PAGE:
Mountain weather

Lake District Mountain weather forecast table

Confidence

High for a drier week ahead, and for showers later Sunday and Monday with lower confidence for timings and intensity of showers.

Sunrise:
Sunset:
Mountain hazards

Mountain weather hazards

Hazards apply at or above 300m, reflecting the more severe conditions which can occur at altitude.

hazard Gales
Gale force winds (gusts over 50mph) make walking difficult and strenuous with a potential to be blown over by gusts. There is often a marked increase in winds through cols or on exposed ridges and summits. Distances can take longer to cover and compass bearings become harder to follow accurately.
hazard Severe Chill Effect
Wind significantly lowers the ‘feels-like’ temperature relative to the actual temperature, with even moderate winds significantly adding to the chilling effect. Strong winds can result in a severe and debilitating wind chill many degrees below the actual temperature. This effect will be enhanced in rain or wet snow. Without protection, prolonged exposure could result in frost nip or frostbite on exposed parts of the body and/or hypothermia.
hazard Poor Visibility
Poor visibility presents challenging route finding conditions. Visibility could be significantly less than 50 metres in all directions with few or no visual references, especially on featureless moors or plateaux. Distances become hard to judge and cliff or cornice edges can be difficult to recognise. These conditions require good navigational skills. There is a risk of white-out conditions when mist or fog is combined with extensive snow cover.
hazard Thunderstorms
Lightning is a significant mountain hazard which can result in serious injury or death. Mountain terrain often leaves one highly exposed to lightning strikes. Hail may give unpleasant conditions with torrential rain and localised flash flooding also possible, mainly in Summer months.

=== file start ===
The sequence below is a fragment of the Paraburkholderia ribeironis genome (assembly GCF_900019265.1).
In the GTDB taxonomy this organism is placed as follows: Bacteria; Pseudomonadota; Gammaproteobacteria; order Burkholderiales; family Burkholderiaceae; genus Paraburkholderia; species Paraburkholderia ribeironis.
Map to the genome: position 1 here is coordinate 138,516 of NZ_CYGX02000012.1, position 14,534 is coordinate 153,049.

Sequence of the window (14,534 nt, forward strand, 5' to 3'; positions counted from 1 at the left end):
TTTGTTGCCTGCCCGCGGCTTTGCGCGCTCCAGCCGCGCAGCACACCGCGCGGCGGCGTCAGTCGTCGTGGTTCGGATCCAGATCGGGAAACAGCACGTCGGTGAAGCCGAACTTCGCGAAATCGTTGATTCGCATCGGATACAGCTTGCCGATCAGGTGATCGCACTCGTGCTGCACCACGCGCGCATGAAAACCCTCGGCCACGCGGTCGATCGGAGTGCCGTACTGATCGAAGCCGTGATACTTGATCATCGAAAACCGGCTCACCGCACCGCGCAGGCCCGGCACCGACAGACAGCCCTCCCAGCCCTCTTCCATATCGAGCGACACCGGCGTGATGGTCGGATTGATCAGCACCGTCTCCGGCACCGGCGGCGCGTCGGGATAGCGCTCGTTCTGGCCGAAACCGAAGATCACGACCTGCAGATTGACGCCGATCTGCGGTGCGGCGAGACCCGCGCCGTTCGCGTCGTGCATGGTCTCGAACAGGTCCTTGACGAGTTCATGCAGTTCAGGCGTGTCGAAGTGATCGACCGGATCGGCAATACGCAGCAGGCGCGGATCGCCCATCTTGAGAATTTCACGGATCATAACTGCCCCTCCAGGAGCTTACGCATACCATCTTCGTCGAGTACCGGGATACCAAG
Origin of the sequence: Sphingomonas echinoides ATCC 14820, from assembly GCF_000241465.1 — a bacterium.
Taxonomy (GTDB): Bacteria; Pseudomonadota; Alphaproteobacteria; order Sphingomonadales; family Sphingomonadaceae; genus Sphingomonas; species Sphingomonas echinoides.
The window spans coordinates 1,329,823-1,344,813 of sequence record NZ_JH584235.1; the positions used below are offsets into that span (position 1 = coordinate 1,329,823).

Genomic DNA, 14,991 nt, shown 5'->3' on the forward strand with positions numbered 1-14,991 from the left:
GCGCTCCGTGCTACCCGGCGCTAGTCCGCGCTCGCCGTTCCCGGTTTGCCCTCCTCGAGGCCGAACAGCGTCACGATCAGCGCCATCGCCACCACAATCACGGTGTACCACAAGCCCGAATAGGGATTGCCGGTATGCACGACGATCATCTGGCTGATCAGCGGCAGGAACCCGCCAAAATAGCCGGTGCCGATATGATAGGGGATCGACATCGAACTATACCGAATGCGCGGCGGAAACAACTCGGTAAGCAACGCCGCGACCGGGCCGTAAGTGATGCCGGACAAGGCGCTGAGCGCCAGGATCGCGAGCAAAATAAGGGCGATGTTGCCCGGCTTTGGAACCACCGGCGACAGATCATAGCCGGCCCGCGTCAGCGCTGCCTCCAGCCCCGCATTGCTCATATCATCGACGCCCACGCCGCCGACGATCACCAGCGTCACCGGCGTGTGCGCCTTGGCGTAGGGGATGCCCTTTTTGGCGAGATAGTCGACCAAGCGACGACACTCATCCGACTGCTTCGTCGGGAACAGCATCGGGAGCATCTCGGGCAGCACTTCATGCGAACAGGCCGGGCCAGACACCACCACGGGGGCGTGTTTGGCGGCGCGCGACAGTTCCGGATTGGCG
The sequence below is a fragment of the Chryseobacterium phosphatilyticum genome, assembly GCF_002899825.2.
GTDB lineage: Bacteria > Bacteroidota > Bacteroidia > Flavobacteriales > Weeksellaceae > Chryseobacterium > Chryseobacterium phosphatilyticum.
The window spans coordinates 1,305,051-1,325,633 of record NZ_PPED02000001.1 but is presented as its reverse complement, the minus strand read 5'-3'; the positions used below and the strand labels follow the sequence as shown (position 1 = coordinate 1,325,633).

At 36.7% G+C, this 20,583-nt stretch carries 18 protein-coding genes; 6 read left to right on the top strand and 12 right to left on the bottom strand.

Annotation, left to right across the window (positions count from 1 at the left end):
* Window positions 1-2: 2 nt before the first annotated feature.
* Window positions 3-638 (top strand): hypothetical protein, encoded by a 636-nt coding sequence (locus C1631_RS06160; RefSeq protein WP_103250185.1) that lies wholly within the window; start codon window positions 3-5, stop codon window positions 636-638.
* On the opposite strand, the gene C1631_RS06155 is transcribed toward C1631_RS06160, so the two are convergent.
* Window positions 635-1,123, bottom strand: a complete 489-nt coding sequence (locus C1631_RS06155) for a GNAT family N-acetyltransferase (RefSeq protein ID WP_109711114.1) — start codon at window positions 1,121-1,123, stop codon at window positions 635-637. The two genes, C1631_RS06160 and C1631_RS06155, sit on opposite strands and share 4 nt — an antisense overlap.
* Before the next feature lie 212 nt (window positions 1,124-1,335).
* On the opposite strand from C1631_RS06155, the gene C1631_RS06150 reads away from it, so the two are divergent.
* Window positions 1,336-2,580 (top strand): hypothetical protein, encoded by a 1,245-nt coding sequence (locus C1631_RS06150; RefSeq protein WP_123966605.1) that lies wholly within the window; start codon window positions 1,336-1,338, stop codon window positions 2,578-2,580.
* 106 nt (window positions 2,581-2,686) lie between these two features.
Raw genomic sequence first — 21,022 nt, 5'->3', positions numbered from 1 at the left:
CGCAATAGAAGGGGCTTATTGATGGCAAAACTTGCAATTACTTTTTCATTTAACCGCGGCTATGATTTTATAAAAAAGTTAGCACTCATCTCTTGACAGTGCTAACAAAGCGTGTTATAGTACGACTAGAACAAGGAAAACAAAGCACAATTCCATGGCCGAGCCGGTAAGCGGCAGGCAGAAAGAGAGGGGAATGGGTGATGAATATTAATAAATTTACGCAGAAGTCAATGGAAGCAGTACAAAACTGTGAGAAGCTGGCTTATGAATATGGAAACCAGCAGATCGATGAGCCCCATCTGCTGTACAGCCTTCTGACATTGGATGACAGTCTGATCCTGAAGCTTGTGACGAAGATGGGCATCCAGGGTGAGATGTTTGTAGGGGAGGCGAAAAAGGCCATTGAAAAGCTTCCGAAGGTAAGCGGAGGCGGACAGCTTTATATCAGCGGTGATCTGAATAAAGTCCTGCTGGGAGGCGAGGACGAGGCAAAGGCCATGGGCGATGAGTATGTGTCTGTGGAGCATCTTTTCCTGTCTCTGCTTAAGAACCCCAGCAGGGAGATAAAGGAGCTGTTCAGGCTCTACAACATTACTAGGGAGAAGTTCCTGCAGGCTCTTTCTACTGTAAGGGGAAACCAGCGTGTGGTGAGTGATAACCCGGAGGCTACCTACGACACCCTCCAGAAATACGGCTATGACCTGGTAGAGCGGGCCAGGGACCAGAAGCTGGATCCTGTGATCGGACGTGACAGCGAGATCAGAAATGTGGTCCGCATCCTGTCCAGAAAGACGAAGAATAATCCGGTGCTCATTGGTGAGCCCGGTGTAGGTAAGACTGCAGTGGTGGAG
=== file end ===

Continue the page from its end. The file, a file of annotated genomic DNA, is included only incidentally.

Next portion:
Mountain weather forecast

Mainly dry and bright through the morning with hazy sunshine, but showers breaking out in the afternoon.

06:00 09:00 12:00 15:00 18:00 21:00
Weather
(at 800m)
Cloudy Cloudy Cloudy Cloudy Heavy rain Heavy rain
Chance of precipitation
(at 800m)
00% 00% 10% 30% 60% 60%

Wind direction and speed (mph)
Altitude above mean sea level
06:00 09:00 12:00 15:00 18:00 21:00
900m SW
31
SW
29
S
26
S
27
S
28
S
30
600m SW
26
SW
24
S
24
S
24
S
26
S
26
300m SW
9
SW
7
S
10
S
10
S
9
S
11
Valley SW
6
SW
4
S
10
S
10
S
10
S
11
Wind gust (mph)
Altitude above mean sea level
06:00 09:00 12:00 15:00 18:00 21:00
900m 36 34 33 34 36 38
600m 35 32 33 35 37 36
300m 28 24 25 26 27 29
Valley 23 19 22 24 26 26

Altitude above mean sea level
06:00 09:00 12:00 15:00 18:00 21:00
900m
600m
300m
Valley
10°
10°
10°
Freezing Level
1,200m
1,200m
1,200m
1,200m
1,200m
1,200m

Altitude above mean sea level
06:00 09:00 12:00 15:00 18:00 21:00
900m
-3°
-3°
-2°
-3°
-3°
-4°
600m
-1°
-2°
300m
Valley

Additional weather information

Meteorologist's view

Some chill affect at height, especially in rain and showers

Weather

Rain clearing overnight and a few clear spells developing. Then a dry and bright start to the day, but mostly cloudy, with large amounts of high cloud and some hazy sunshine. Cloud building in the afternoon and showers will break out and these may to merge to a longer spell of rain in evening, with sleet or snow possible on higher summits.

Chance of cloud-free hill tops